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If you're ever caught driving in a dust storm, here's what you should do.

In 2013, a haboob caused a 19-car pileup on I-10 near Picacho Peak, leading to three deaths and a dozen injuries.

PHOENIX — Dust storms can come rapidly during Arizona’s monsoon. If you’re caught up in one, this is what you should do.

It starts with this: pull aside, stay alive.

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Fast facts:

  • Slow down and safely pull entirely off the road if possible
  • Turn off your headlights, do NOT use your hazards and keep your foot off the brake
  • Set your emergency brake
  • Stay inside your vehicle
  • Wait for the storm to pass

>> Track storm activity near you with the 12News Weather Radar.

VERSIÓN EN ESPAÑOL: Lo que puede hacer si esta conduciendo durante una tormenta de polvo

Why?

ADOT advises people to pull off the road completely during a storm to avoid being hit by emergency vehicles or drivers who become disoriented.

While it seems intuitive to turn on your lights and hazards to alert others where you are, experts said the storm disrupts people’s depth perception, and lights may inadvertently guide a driver to crash into you.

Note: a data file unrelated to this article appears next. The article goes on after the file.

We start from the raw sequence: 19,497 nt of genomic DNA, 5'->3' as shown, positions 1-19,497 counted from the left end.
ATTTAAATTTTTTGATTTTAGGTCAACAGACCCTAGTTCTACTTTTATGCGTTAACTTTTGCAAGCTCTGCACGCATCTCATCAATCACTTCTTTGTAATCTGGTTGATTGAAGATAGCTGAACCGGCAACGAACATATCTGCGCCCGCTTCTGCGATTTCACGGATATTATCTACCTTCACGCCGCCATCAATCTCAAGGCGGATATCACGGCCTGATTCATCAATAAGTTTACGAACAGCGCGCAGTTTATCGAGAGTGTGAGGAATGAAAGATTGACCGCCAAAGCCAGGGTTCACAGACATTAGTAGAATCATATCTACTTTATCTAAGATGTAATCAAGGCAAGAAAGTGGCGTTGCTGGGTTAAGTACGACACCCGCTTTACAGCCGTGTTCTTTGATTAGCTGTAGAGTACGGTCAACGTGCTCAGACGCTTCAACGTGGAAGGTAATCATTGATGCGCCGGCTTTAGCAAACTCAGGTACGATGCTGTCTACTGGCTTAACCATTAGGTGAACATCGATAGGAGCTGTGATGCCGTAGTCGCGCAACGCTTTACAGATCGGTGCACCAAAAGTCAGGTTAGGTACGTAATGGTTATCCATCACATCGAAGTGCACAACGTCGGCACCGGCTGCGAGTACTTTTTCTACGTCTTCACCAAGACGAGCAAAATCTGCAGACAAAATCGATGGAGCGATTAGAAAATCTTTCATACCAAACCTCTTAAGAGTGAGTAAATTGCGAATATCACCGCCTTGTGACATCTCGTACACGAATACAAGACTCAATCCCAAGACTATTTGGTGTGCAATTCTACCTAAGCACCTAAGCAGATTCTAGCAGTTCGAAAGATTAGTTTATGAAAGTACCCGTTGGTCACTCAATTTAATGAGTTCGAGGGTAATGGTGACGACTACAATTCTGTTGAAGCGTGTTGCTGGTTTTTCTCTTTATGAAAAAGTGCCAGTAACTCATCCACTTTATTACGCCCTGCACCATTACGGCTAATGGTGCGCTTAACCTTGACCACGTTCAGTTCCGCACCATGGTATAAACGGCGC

You should not leave your car unless you are in immediate danger, and drivers of high-profile vehicles such as RVs or tractor trailers should be especially cautious.

The best way to avoid getting in harm's way is to not drive into a dust storm. If there’s any sign of a dust cloud heading your way, it’s best to stop and wait it out.

Dust storms, also called the Arabic term haboob, are most common during the monsoon that lasts from June through September.

In 2013, a haboob caused a 19-car pileup on I-10 near Picacho Peak, leading to three deaths and a dozen injuries.

Arizona Weather 

Arizona has seen its fair share of severe weather. Here is a compilation of videos from various storms across the Grand Canyon state.

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